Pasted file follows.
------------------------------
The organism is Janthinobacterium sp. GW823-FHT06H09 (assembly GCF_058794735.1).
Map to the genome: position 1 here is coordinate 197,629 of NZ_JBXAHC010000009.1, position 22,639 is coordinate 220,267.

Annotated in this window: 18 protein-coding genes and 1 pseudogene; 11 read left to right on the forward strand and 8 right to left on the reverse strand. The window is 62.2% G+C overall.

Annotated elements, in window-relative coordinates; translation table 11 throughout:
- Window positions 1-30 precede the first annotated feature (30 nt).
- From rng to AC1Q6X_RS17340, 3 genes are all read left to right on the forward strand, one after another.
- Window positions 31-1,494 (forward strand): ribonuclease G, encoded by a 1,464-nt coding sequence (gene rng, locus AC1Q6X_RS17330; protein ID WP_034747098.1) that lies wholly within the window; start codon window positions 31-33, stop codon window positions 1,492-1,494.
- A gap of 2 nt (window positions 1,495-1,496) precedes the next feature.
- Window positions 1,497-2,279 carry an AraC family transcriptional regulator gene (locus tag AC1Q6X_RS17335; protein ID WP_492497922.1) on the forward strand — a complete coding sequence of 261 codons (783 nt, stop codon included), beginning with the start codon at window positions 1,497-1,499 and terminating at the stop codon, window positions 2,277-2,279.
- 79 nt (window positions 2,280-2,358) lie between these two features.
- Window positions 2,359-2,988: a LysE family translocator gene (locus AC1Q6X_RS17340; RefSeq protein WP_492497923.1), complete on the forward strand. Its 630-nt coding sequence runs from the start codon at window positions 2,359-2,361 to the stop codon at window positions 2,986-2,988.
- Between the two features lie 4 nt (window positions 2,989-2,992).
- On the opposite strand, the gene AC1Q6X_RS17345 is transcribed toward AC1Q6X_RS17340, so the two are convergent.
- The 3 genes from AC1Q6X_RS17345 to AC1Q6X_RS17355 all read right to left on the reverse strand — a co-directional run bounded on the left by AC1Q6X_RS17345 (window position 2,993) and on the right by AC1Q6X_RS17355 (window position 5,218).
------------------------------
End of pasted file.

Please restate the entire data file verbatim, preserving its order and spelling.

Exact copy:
The organism is Janthinobacterium sp. GW823-FHT06H09 (assembly GCF_058794735.1).
Map to the genome: position 1 here is coordinate 197,629 of NZ_JBXAHC010000009.1, position 22,639 is coordinate 220,267.

Annotated in this window: 18 protein-coding genes and 1 pseudogene; 11 read left to right on the forward strand and 8 right to left on the reverse strand. The window is 62.2% G+C overall.

Annotated elements, in window-relative coordinates; translation table 11 throughout:
- Window positions 1-30 precede the first annotated feature (30 nt).
- From rng to AC1Q6X_RS17340, 3 genes are all read left to right on the forward strand, one after another.
- Window positions 31-1,494 (forward strand): ribonuclease G, encoded by a 1,464-nt coding sequence (gene rng, locus AC1Q6X_RS17330; protein ID WP_034747098.1) that lies wholly within the window; start codon window positions 31-33, stop codon window positions 1,492-1,494.
- A gap of 2 nt (window positions 1,495-1,496) precedes the next feature.
- Window positions 1,497-2,279 carry an AraC family transcriptional regulator gene (locus tag AC1Q6X_RS17335; protein ID WP_492497922.1) on the forward strand — a complete coding sequence of 261 codons (783 nt, stop codon included), beginning with the start codon at window positions 1,497-1,499 and terminating at the stop codon, window positions 2,277-2,279.
- 79 nt (window positions 2,280-2,358) lie between these two features.
- Window positions 2,359-2,988: a LysE family translocator gene (locus AC1Q6X_RS17340; RefSeq protein WP_492497923.1), complete on the forward strand. Its 630-nt coding sequence runs from the start codon at window positions 2,359-2,361 to the stop codon at window positions 2,986-2,988.
- Between the two features lie 4 nt (window positions 2,989-2,992).
- On the opposite strand, the gene AC1Q6X_RS17345 is transcribed toward AC1Q6X_RS17340, so the two are convergent.
- The 3 genes from AC1Q6X_RS17345 to AC1Q6X_RS17355 all read right to left on the reverse strand — a co-directional run bounded on the left by AC1Q6X_RS17345 (window position 2,993) and on the right by AC1Q6X_RS17355 (window position 5,218).